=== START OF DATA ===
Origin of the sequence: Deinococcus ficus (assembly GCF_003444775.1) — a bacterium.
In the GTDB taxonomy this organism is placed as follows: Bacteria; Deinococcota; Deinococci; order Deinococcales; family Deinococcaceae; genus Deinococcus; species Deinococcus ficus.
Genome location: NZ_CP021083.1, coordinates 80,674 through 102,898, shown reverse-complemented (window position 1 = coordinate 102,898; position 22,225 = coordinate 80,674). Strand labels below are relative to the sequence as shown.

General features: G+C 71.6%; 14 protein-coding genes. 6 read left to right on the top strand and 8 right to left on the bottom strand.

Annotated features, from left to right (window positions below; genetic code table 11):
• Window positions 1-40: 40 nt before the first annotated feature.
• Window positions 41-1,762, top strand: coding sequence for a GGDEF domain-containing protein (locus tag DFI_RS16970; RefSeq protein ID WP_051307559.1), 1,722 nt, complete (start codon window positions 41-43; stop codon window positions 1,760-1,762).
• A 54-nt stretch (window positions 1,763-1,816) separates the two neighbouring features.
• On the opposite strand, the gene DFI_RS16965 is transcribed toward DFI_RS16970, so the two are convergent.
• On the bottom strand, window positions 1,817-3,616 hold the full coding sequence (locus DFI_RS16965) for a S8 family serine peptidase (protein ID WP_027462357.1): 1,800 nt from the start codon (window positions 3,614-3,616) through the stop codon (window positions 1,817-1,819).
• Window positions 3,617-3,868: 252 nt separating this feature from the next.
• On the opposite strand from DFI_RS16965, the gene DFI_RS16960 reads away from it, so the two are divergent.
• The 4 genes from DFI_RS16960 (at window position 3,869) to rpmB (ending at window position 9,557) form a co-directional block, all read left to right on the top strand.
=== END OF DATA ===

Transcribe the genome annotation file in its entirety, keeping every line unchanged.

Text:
Origin of the sequence: Deinococcus ficus (assembly GCF_003444775.1) — a bacterium.
In the GTDB taxonomy this organism is placed as follows: Bacteria; Deinococcota; Deinococci; order Deinococcales; family Deinococcaceae; genus Deinococcus; species Deinococcus ficus.
Genome location: NZ_CP021083.1, coordinates 80,674 through 102,898, shown reverse-complemented (window position 1 = coordinate 102,898; position 22,225 = coordinate 80,674). Strand labels below are relative to the sequence as shown.

General features: G+C 71.6%; 14 protein-coding genes. 6 read left to right on the top strand and 8 right to left on the bottom strand.

Annotated features, from left to right (window positions below; genetic code table 11):
• Window positions 1-40: 40 nt before the first annotated feature.
• Window positions 41-1,762, top strand: coding sequence for a GGDEF domain-containing protein (locus tag DFI_RS16970; RefSeq protein ID WP_051307559.1), 1,722 nt, complete (start codon window positions 41-43; stop codon window positions 1,760-1,762).
• A 54-nt stretch (window positions 1,763-1,816) separates the two neighbouring features.
• On the opposite strand, the gene DFI_RS16965 is transcribed toward DFI_RS16970, so the two are convergent.
• On the bottom strand, window positions 1,817-3,616 hold the full coding sequence (locus DFI_RS16965) for a S8 family serine peptidase (protein ID WP_027462357.1): 1,800 nt from the start codon (window positions 3,614-3,616) through the stop codon (window positions 1,817-1,819).
• Window positions 3,617-3,868: 252 nt separating this feature from the next.
• On the opposite strand from DFI_RS16965, the gene DFI_RS16960 reads away from it, so the two are divergent.
• The 4 genes from DFI_RS16960 (at window position 3,869) to rpmB (ending at window position 9,557) form a co-directional block, all read left to right on the top strand.